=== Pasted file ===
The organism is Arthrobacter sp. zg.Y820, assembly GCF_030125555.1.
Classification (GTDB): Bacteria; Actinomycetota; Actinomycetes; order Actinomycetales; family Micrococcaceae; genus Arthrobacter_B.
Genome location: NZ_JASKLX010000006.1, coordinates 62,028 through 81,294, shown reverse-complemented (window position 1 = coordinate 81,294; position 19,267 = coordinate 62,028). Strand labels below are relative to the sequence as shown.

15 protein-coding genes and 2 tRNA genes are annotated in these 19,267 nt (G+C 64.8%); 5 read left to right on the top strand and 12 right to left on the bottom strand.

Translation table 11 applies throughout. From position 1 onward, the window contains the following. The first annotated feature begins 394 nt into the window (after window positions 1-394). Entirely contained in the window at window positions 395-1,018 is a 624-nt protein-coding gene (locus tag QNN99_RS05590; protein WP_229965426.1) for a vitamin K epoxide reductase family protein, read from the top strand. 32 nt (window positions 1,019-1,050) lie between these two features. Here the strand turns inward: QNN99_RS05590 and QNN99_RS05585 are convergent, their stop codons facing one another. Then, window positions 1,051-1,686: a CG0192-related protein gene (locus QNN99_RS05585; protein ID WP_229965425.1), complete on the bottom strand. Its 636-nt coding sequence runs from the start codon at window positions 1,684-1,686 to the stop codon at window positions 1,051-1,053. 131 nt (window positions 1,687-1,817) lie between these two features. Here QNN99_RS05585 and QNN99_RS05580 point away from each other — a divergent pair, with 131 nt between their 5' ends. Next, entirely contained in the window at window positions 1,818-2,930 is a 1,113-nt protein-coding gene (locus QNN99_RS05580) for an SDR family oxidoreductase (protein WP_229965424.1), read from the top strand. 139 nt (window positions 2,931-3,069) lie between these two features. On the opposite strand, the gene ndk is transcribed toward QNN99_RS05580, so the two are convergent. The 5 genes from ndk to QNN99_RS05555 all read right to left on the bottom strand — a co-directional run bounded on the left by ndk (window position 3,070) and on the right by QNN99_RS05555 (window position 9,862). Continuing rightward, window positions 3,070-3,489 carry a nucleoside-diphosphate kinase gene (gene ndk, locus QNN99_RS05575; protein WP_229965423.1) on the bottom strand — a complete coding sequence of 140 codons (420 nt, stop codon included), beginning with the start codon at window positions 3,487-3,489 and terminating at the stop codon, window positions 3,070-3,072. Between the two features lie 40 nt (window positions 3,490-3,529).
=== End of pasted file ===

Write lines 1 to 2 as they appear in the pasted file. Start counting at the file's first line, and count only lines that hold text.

The organism is Arthrobacter sp. zg.Y820, assembly GCF_030125555.1.
Classification (GTDB): Bacteria; Actinomycetota; Actinomycetes; order Actinomycetales; family Micrococcaceae; genus Arthrobacter_B.